[in]consistency of fonts

Subject: [in]consistency of fonts
From: "McLauchlan, Kevin" <Kevin -dot- McLauchlan -at- safenet-inc -dot- com>
To: "techwr-l -at- lists -dot- techwr-l -dot- com" <techwr-l -at- lists -dot- techwr-l -dot- com>
Date: Wed, 22 Feb 2012 15:37:49 -0500

I'm producing WebHelp, where a large component of the documented system is operated by command-line.

I have "standard" fonts and colors that I use throughout the Help in loose compliance with our corporate branding.
I say "loose" because, as you know, browsers (and their users) are free to substitute fonts with alacrity and abandon.

Naturally, I have a standard format (color, size, font, and underline) for hyperlink text.

Mostly, that works, and nobody complains.

However, many command-line interface commands have sub-commands and options that get their own pages.

So, an intro page for a major command will have just a list with the subcommands under headings,
mimicking the look of the command-line summary syntax, like:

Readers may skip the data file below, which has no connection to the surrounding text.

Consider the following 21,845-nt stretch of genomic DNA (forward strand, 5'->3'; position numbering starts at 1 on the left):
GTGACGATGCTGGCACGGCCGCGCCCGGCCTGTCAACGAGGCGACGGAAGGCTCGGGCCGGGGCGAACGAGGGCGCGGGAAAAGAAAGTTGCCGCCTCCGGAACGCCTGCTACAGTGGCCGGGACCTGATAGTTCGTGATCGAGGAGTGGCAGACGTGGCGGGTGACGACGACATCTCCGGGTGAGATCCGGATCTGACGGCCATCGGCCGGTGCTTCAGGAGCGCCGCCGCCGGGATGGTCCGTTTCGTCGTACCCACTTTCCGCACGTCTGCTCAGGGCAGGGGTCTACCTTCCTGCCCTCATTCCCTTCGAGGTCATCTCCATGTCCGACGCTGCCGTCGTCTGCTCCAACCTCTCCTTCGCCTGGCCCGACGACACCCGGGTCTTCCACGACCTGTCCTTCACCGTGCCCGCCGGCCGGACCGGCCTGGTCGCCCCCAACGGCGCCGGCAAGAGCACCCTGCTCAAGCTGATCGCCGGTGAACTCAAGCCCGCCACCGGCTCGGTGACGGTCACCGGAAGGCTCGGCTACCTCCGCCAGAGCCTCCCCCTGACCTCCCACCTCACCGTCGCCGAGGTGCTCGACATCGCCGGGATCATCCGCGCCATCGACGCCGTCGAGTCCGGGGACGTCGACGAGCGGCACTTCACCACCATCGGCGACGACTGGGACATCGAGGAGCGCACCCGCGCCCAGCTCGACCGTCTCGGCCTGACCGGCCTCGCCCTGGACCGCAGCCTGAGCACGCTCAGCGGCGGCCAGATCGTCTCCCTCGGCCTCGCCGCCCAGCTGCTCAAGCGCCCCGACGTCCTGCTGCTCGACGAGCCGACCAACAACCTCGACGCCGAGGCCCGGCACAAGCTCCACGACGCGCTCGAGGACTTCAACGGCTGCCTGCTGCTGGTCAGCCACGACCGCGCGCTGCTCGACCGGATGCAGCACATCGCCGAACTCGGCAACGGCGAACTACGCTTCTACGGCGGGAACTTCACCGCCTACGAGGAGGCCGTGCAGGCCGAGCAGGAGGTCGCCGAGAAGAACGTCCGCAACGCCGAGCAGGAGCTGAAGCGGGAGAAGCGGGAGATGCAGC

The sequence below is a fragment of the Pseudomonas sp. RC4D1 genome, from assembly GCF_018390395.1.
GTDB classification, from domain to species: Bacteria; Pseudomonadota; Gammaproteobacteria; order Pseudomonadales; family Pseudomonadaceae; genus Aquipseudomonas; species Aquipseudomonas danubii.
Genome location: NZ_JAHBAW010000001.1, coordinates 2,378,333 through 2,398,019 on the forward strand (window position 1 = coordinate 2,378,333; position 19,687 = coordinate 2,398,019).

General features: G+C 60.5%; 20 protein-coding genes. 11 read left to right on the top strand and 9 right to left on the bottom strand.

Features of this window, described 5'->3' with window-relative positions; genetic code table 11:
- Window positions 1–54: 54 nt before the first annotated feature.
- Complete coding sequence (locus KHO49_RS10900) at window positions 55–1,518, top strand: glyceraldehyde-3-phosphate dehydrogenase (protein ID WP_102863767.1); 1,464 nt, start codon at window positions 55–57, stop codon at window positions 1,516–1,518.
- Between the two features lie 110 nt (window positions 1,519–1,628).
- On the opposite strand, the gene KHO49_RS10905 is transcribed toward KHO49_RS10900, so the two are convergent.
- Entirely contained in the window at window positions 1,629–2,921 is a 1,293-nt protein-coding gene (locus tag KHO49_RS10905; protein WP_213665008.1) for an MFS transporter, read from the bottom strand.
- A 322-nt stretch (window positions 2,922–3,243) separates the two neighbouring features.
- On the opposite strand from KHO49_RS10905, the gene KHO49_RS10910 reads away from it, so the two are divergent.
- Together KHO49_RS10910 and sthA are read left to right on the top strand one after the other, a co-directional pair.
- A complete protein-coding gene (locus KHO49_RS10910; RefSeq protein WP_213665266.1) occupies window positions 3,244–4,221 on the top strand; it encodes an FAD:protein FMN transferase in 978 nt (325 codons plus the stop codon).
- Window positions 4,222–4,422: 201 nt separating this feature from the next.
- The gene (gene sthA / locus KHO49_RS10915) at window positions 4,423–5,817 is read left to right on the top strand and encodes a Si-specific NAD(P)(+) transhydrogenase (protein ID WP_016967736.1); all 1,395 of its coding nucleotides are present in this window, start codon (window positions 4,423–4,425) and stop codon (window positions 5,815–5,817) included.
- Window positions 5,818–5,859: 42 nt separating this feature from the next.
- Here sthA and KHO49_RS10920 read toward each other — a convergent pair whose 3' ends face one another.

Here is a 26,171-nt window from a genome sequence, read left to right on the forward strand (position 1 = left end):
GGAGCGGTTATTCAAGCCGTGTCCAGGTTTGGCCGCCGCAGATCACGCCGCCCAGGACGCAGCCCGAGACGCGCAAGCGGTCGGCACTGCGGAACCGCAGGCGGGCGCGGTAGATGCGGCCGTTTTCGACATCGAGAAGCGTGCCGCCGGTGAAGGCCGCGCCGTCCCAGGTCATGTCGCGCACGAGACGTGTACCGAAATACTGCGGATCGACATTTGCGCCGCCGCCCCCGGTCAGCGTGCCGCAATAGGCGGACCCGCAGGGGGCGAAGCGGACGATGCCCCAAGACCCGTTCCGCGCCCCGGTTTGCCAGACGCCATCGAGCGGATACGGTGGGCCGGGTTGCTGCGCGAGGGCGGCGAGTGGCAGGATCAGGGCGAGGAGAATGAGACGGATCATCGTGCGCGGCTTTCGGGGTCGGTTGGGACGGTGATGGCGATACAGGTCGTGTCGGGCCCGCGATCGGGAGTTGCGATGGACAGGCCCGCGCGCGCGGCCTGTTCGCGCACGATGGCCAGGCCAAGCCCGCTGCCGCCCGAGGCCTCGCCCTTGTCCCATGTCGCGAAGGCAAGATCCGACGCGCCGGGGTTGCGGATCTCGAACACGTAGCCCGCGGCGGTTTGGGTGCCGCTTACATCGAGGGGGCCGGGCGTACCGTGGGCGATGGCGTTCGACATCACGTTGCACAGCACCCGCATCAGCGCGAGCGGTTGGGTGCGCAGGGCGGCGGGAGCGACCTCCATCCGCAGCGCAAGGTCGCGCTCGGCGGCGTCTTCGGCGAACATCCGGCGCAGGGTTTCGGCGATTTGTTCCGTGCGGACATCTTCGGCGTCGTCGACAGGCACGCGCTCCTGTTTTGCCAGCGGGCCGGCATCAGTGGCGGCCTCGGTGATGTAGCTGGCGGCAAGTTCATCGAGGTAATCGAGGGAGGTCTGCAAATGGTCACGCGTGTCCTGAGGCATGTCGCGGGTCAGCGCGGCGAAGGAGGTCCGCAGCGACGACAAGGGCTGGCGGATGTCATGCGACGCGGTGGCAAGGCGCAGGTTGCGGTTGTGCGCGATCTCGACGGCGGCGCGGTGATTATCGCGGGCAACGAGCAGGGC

widget - manage widgets in the system
The following sub-commands are available:

Name (short) Description
===== ====== ===========
add a Add a new widget
delete de Delete a named widget
clear c Delete all widgets
enable e Enable a widget by name
disable di Disable a widget by name
show s Show info about a named widget
list l List all widgets


Naturally, it would be nice if each sub-command's Name were to be a link to the page that describes that command.

How important would it be to you (and why):


- that the link words keep the same appearance as links anywhere in the WebHelp, so it's obvious they are links

- that the link words be modified to blend in with the CLI look-and-feel, and users will just know that they are links?

FWIW, I'm in the former camp.
Some of my documentation reviewers are in the same camp.
Others of my documentation reviewers are in the latter camp.
None of the people with strong opinions are my boss/person who signs my evaluations...

-k



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